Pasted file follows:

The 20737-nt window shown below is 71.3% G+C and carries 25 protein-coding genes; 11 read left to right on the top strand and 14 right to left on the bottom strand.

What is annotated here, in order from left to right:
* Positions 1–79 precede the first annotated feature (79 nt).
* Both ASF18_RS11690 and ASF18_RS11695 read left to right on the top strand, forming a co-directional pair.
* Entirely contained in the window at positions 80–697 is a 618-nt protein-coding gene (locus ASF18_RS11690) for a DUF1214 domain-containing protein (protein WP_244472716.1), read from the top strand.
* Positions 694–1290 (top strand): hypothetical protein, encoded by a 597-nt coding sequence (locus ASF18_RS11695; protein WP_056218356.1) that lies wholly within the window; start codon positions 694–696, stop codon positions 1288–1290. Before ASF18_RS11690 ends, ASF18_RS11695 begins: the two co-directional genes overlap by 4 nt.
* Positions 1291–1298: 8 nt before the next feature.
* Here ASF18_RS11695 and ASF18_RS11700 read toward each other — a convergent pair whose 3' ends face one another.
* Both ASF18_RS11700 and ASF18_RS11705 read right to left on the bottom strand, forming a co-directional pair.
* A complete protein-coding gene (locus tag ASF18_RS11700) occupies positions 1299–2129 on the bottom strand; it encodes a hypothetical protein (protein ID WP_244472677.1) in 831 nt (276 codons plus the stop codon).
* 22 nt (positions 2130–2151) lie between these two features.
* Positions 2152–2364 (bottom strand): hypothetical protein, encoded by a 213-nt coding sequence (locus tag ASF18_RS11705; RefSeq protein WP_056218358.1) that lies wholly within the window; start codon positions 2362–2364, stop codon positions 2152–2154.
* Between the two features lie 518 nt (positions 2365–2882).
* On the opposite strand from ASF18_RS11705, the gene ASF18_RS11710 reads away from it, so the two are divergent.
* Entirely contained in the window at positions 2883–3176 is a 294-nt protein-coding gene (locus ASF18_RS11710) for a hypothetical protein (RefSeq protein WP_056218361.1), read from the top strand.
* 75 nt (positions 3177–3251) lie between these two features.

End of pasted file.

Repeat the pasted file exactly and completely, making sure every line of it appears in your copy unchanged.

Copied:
The 20737-nt window shown below is 71.3% G+C and carries 25 protein-coding genes; 11 read left to right on the top strand and 14 right to left on the bottom strand.

What is annotated here, in order from left to right:
* Positions 1–79 precede the first annotated feature (79 nt).
* Both ASF18_RS11690 and ASF18_RS11695 read left to right on the top strand, forming a co-directional pair.
* Entirely contained in the window at positions 80–697 is a 618-nt protein-coding gene (locus ASF18_RS11690) for a DUF1214 domain-containing protein (protein WP_244472716.1), read from the top strand.
* Positions 694–1290 (top strand): hypothetical protein, encoded by a 597-nt coding sequence (locus ASF18_RS11695; protein WP_056218356.1) that lies wholly within the window; start codon positions 694–696, stop codon positions 1288–1290. Before ASF18_RS11690 ends, ASF18_RS11695 begins: the two co-directional genes overlap by 4 nt.
* Positions 1291–1298: 8 nt before the next feature.
* Here ASF18_RS11695 and ASF18_RS11700 read toward each other — a convergent pair whose 3' ends face one another.
* Both ASF18_RS11700 and ASF18_RS11705 read right to left on the bottom strand, forming a co-directional pair.
* A complete protein-coding gene (locus tag ASF18_RS11700) occupies positions 1299–2129 on the bottom strand; it encodes a hypothetical protein (protein ID WP_244472677.1) in 831 nt (276 codons plus the stop codon).
* 22 nt (positions 2130–2151) lie between these two features.
* Positions 2152–2364 (bottom strand): hypothetical protein, encoded by a 213-nt coding sequence (locus tag ASF18_RS11705; RefSeq protein WP_056218358.1) that lies wholly within the window; start codon positions 2362–2364, stop codon positions 2152–2154.
* Between the two features lie 518 nt (positions 2365–2882).
* On the opposite strand from ASF18_RS11705, the gene ASF18_RS11710 reads away from it, so the two are divergent.
* Entirely contained in the window at positions 2883–3176 is a 294-nt protein-coding gene (locus ASF18_RS11710) for a hypothetical protein (RefSeq protein WP_056218361.1), read from the top strand.
* 75 nt (positions 3177–3251) lie between these two features.